Asantehene Prempeh I's Throne


This file appears in: Adum Royal Palace
Asantehene Prempeh I's Throne
© The Trustees of the British Museum

Although the curved-top stool is undoubtedly the oldest form of throne--so much so that the Asante speak of "enstooling" a new monarch--Western-style chairs have been used as thrones for the Asantehene, provincial rulers, and the Golden Stool itself. They take several carpentered forms. The straight-legged , leather seated chair (hwedom) may be based on early Portuguese gifts of brass-studded leather and wooden chairs. This variety, known as akankromfi, a name that means "grasshopper," probably because of the insects folding legs.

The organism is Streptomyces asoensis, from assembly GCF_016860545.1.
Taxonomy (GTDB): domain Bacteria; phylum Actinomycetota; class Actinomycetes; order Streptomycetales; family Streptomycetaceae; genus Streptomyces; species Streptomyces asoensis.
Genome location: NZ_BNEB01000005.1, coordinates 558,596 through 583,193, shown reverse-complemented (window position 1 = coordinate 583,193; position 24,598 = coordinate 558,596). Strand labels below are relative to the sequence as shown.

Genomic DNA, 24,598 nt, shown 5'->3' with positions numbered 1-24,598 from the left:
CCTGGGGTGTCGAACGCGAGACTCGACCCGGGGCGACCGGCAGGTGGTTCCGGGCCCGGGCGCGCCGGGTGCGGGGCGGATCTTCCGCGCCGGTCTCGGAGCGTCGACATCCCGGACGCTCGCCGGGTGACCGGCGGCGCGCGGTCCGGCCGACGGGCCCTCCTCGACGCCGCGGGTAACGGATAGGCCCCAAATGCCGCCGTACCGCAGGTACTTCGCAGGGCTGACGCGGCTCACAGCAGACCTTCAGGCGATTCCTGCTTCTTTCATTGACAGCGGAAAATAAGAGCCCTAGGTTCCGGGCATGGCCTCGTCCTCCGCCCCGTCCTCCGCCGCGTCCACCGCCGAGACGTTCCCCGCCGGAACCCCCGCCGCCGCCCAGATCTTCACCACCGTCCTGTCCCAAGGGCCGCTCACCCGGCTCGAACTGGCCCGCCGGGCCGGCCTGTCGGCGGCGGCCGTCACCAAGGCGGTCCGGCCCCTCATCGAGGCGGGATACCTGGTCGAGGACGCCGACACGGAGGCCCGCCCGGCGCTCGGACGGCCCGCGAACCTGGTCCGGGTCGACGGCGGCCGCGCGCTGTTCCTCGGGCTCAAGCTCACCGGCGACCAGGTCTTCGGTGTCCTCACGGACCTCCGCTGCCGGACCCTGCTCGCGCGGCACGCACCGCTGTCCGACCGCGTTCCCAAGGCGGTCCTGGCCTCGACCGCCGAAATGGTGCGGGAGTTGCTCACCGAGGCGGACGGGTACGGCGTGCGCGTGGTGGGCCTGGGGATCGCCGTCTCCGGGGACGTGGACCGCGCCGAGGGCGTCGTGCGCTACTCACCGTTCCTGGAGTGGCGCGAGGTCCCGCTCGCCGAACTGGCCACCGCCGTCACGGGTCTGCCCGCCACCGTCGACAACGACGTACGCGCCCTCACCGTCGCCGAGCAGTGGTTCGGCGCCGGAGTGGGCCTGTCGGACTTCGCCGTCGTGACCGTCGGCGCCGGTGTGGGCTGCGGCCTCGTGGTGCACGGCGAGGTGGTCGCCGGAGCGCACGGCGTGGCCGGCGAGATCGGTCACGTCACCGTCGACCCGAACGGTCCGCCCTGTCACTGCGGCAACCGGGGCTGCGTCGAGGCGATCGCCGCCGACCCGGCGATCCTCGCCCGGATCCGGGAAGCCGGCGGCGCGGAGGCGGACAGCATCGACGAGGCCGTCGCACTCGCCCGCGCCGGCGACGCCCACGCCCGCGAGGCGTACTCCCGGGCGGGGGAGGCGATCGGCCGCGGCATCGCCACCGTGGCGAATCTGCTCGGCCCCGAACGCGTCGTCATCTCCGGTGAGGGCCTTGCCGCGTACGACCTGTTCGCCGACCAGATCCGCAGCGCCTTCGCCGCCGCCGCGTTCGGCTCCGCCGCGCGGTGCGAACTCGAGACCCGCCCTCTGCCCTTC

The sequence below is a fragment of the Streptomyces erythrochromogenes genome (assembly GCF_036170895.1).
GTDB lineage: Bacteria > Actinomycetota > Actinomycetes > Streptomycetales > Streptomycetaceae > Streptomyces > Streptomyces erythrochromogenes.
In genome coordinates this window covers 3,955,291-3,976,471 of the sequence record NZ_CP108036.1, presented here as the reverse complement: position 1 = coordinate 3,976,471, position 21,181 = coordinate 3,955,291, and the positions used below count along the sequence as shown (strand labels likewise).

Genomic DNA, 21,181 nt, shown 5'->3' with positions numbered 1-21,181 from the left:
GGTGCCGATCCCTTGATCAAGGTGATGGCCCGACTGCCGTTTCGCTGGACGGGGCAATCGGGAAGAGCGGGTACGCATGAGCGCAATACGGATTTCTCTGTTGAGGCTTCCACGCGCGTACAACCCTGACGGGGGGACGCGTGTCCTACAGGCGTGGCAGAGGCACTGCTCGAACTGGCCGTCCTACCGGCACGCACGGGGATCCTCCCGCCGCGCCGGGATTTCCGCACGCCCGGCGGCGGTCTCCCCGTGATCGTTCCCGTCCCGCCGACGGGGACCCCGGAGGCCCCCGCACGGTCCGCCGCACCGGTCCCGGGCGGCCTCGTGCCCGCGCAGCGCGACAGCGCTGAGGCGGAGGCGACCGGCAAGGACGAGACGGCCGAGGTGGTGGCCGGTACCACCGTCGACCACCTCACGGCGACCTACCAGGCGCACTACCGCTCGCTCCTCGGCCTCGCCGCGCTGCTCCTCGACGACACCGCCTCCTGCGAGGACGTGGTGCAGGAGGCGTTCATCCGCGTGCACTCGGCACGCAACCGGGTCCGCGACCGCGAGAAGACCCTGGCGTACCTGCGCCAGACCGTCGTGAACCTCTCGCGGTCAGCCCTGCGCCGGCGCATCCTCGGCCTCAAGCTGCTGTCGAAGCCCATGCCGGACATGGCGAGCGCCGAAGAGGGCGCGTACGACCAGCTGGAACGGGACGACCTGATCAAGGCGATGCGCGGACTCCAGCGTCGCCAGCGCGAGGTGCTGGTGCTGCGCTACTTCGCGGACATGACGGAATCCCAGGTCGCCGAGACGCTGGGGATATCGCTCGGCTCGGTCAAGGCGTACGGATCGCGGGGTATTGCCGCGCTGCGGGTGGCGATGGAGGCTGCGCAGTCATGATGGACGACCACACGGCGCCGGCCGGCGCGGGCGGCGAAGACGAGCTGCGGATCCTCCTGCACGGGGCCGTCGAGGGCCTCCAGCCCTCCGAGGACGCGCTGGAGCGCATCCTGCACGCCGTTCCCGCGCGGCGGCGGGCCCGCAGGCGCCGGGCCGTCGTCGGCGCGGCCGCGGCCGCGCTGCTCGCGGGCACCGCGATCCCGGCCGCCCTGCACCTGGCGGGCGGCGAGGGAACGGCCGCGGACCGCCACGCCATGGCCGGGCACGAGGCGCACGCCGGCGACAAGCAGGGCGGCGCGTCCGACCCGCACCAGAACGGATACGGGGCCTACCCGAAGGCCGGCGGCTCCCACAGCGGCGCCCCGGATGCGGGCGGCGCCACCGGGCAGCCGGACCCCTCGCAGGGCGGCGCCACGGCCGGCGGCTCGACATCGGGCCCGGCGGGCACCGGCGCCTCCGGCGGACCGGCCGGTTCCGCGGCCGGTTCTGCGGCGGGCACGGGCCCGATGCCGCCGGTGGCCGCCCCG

Although this throne type's legs do not actually fold, it is based on a Western collapsible chair of a type that dates to the 17th century and has been adapted. its oversize tacks are brass, and both attach the skin seat to the wood and act as decorative elements. Its openwork back stresses curvilinear forms, as do its arms; some seatback examples are more clearly derived from coats-of-arms.

Although this akankromfi is recorded as having been part of Asantehene Prempeh I's palace furniture, it was not the only such throne there. The Royal Signals Museum in Dorset, UK owns a nearly-identical piece, although both of its finial knobs are intact.


This file appears in: Adum Royal Palace